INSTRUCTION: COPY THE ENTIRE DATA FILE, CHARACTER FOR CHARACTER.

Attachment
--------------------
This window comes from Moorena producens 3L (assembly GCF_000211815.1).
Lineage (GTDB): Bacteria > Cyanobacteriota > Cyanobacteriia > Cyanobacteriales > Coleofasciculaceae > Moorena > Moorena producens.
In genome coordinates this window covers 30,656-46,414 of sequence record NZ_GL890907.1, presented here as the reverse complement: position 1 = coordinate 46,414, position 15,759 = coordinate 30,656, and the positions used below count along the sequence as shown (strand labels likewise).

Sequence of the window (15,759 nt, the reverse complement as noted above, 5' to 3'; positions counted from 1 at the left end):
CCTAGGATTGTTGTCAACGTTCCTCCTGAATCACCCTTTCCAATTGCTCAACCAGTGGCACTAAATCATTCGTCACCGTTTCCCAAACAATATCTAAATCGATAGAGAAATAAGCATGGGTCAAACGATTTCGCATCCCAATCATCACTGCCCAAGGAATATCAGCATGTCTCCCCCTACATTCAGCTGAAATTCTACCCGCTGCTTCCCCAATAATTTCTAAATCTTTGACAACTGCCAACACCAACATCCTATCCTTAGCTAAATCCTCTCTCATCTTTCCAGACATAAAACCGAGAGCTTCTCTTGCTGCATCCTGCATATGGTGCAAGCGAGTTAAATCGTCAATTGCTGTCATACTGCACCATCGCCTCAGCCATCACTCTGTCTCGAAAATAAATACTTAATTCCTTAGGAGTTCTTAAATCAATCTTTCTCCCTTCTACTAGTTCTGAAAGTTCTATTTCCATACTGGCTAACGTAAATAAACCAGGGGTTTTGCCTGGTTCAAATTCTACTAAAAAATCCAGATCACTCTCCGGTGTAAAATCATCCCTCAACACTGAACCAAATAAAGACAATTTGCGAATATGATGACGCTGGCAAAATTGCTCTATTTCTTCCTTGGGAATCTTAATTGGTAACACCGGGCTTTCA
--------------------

This window comes from Moorena producens 3L (assembly GCF_000211815.1).
Lineage (GTDB): Bacteria > Cyanobacteriota > Cyanobacteriia > Cyanobacteriales > Coleofasciculaceae > Moorena > Moorena producens.
In genome coordinates this window covers 30,656-46,414 of sequence record NZ_GL890907.1, presented here as the reverse complement: position 1 = coordinate 46,414, position 15,759 = coordinate 30,656, and the positions used below count along the sequence as shown (strand labels likewise).

Sequence of the window (15,759 nt, the reverse complement as noted above, 5' to 3'; positions counted from 1 at the left end):
CCTAGGATTGTTGTCAACGTTCCTCCTGAATCACCCTTTCCAATTGCTCAACCAGTGGCACTAAATCATTCGTCACCGTTTCCCAAACAATATCTAAATCGATAGAGAAATAAGCATGGGTCAAACGATTTCGCATCCCAATCATCACTGCCCAAGGAATATCAGCATGTCTCCCCCTACATTCAGCTGAAATTCTACCCGCTGCTTCCCCAATAATTTCTAAATCTTTGACAACTGCCAACACCAACATCCTATCCTTAGCTAAATCCTCTCTCATCTTTCCAGACATAAAACCGAGAGCTTCTCTTGCTGCATCCTGCATATGGTGCAAGCGAGTTAAATCGTCAATTGCTGTCATACTGCACCATCGCCTCAGCCATCACTCTGTCTCGAAAATAAATACTTAATTCCTTAGGAGTTCTTAAATCAATCTTTCTCCCTTCTACTAGTTCTGAAAGTTCTATTTCCATACTGGCTAACGTAAATAAACCAGGGGTTTTGCCTGGTTCAAATTCTACTAAAAAATCCAGATCACTCTCCGGTGTAAAATCATCCCTCAACACTGAACCAAATAAAGACAATTTGCGAATATGATGACGCTGGCAAAATTGCTCTATTTCTTCCTTGGGAATCTTAATTGGTAACACCGGGCTTTCA